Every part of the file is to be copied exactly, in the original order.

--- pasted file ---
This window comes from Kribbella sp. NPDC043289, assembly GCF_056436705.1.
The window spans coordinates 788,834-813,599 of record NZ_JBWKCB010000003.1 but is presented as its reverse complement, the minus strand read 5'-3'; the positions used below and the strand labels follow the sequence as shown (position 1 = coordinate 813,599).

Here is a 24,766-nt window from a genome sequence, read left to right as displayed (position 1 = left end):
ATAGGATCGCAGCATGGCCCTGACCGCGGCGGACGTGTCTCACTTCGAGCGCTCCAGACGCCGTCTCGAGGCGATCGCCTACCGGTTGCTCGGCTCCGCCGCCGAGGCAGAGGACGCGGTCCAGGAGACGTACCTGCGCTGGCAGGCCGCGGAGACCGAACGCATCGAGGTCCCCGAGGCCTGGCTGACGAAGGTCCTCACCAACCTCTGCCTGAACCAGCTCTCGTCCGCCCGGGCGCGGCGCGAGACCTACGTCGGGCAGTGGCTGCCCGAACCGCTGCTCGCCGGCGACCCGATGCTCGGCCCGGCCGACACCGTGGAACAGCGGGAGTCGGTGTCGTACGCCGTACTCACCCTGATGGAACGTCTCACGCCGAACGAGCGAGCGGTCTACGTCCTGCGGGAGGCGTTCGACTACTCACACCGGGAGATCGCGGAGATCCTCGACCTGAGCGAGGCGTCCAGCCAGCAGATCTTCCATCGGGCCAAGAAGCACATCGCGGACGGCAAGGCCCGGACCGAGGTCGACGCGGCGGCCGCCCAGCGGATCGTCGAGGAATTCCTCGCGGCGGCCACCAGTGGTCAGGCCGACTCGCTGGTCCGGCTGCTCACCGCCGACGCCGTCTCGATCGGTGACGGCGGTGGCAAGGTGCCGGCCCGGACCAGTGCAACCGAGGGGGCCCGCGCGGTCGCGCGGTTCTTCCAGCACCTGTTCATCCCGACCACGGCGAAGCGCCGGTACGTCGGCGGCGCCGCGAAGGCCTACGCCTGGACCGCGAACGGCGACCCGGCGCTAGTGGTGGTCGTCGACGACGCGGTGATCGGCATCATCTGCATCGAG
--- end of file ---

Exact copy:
This window comes from Kribbella sp. NPDC043289, assembly GCF_056436705.1.
The window spans coordinates 788,834-813,599 of record NZ_JBWKCB010000003.1 but is presented as its reverse complement, the minus strand read 5'-3'; the positions used below and the strand labels follow the sequence as shown (position 1 = coordinate 813,599).

Here is a 24,766-nt window from a genome sequence, read left to right as displayed (position 1 = left end):
ATAGGATCGCAGCATGGCCCTGACCGCGGCGGACGTGTCTCACTTCGAGCGCTCCAGACGCCGTCTCGAGGCGATCGCCTACCGGTTGCTCGGCTCCGCCGCCGAGGCAGAGGACGCGGTCCAGGAGACGTACCTGCGCTGGCAGGCCGCGGAGACCGAACGCATCGAGGTCCCCGAGGCCTGGCTGACGAAGGTCCTCACCAACCTCTGCCTGAACCAGCTCTCGTCCGCCCGGGCGCGGCGCGAGACCTACGTCGGGCAGTGGCTGCCCGAACCGCTGCTCGCCGGCGACCCGATGCTCGGCCCGGCCGACACCGTGGAACAGCGGGAGTCGGTGTCGTACGCCGTACTCACCCTGATGGAACGTCTCACGCCGAACGAGCGAGCGGTCTACGTCCTGCGGGAGGCGTTCGACTACTCACACCGGGAGATCGCGGAGATCCTCGACCTGAGCGAGGCGTCCAGCCAGCAGATCTTCCATCGGGCCAAGAAGCACATCGCGGACGGCAAGGCCCGGACCGAGGTCGACGCGGCGGCCGCCCAGCGGATCGTCGAGGAATTCCTCGCGGCGGCCACCAGTGGTCAGGCCGACTCGCTGGTCCGGCTGCTCACCGCCGACGCCGTCTCGATCGGTGACGGCGGTGGCAAGGTGCCGGCCCGGACCAGTGCAACCGAGGGGGCCCGCGCGGTCGCGCGGTTCTTCCAGCACCTGTTCATCCCGACCACGGCGAAGCGCCGGTACGTCGGCGGCGCCGCGAAGGCCTACGCCTGGACCGCGAACGGCGACCCGGCGCTAGTGGTGGTCGTCGACGACGCGGTGATCGGCATCATCTGCATCGAG